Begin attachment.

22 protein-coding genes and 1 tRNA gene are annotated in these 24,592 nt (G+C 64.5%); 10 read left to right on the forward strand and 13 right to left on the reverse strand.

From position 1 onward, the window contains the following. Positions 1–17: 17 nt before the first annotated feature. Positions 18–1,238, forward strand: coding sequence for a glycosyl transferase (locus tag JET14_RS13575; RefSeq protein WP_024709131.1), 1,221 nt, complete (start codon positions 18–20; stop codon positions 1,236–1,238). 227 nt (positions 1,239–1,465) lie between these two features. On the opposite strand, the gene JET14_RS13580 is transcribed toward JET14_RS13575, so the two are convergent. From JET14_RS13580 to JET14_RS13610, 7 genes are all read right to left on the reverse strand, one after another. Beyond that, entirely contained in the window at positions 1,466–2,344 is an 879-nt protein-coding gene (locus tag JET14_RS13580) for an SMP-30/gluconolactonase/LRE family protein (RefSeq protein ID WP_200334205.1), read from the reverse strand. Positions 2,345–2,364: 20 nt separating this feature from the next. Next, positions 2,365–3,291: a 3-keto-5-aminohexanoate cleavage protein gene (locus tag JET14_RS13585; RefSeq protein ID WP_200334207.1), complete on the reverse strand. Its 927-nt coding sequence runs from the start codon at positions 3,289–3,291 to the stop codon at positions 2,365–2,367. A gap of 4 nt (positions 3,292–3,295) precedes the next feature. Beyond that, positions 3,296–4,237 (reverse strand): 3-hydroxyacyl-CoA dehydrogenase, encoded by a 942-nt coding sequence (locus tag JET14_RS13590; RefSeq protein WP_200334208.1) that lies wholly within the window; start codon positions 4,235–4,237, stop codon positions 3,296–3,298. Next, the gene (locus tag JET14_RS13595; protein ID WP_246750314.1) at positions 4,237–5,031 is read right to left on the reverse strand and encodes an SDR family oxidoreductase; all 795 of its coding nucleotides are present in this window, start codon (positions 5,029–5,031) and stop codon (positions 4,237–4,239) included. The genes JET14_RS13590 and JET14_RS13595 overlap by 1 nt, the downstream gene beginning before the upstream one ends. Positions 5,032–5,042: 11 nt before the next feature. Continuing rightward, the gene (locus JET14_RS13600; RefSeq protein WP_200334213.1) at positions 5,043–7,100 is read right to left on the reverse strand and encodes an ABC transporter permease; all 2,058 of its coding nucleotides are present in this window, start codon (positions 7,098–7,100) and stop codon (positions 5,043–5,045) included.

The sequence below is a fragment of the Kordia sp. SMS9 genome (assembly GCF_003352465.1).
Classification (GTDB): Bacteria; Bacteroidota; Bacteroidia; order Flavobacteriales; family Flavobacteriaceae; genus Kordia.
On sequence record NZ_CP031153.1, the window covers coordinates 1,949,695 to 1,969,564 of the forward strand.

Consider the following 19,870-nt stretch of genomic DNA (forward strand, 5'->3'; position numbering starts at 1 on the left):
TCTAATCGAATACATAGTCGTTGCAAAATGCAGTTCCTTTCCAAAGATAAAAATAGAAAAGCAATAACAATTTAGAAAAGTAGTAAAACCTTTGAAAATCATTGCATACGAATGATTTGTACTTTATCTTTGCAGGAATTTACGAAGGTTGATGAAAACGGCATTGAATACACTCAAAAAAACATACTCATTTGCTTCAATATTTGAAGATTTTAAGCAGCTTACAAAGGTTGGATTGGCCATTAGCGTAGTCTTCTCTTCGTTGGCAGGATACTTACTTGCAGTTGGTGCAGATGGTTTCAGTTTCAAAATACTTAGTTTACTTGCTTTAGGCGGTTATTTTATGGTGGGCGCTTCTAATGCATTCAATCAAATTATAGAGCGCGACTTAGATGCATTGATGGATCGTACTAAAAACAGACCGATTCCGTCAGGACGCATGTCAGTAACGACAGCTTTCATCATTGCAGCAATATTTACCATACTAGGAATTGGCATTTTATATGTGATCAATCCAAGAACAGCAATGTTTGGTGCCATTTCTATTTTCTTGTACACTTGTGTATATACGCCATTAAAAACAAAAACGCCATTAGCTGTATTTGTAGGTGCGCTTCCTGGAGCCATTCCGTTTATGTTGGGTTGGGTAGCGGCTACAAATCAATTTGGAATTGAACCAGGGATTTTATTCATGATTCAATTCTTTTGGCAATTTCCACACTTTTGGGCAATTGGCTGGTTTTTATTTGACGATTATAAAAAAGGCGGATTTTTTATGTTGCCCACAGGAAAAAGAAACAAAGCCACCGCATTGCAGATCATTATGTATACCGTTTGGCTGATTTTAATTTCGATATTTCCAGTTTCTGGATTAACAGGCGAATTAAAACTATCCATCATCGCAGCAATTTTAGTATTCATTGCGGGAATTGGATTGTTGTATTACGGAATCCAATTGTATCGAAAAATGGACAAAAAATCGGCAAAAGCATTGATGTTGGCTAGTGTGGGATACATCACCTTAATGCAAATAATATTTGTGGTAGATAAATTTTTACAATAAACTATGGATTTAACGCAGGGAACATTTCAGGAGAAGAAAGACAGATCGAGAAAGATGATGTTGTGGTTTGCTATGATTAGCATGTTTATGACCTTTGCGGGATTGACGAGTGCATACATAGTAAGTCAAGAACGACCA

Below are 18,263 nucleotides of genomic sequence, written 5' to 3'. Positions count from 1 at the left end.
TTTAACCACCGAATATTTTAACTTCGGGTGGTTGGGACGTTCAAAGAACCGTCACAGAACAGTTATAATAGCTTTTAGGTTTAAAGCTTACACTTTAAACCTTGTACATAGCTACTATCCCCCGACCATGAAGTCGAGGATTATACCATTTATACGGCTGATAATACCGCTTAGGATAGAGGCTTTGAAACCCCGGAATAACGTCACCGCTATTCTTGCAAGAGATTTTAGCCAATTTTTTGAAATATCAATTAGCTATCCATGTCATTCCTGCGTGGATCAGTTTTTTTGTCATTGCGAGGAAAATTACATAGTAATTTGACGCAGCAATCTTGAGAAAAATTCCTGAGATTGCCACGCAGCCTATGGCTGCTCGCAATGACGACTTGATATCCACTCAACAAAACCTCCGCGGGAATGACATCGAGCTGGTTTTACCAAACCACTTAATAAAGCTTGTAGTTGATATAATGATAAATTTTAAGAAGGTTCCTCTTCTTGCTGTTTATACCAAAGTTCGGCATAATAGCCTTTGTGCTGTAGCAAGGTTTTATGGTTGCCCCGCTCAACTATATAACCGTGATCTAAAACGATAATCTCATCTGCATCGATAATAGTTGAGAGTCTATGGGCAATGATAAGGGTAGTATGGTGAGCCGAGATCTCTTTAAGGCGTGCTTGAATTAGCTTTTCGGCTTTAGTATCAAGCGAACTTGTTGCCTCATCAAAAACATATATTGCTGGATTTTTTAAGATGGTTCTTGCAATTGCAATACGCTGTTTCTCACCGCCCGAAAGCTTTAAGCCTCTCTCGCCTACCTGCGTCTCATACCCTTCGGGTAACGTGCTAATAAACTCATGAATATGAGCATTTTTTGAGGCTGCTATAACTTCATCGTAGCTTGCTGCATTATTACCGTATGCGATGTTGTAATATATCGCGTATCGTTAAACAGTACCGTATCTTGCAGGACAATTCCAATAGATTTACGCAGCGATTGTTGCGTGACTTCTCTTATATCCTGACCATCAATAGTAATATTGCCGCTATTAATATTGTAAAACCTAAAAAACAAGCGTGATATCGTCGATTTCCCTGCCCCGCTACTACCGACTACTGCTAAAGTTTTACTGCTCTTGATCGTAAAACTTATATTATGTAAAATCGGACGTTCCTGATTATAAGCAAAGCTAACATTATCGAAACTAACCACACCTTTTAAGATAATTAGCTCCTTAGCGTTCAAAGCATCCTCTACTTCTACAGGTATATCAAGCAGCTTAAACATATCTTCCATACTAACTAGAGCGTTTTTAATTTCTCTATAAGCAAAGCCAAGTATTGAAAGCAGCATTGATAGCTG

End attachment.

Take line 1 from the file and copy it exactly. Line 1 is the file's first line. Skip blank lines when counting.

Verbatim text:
22 protein-coding genes and 1 tRNA gene are annotated in these 24,592 nt (G+C 64.5%); 10 read left to right on the forward strand and 13 right to left on the reverse strand.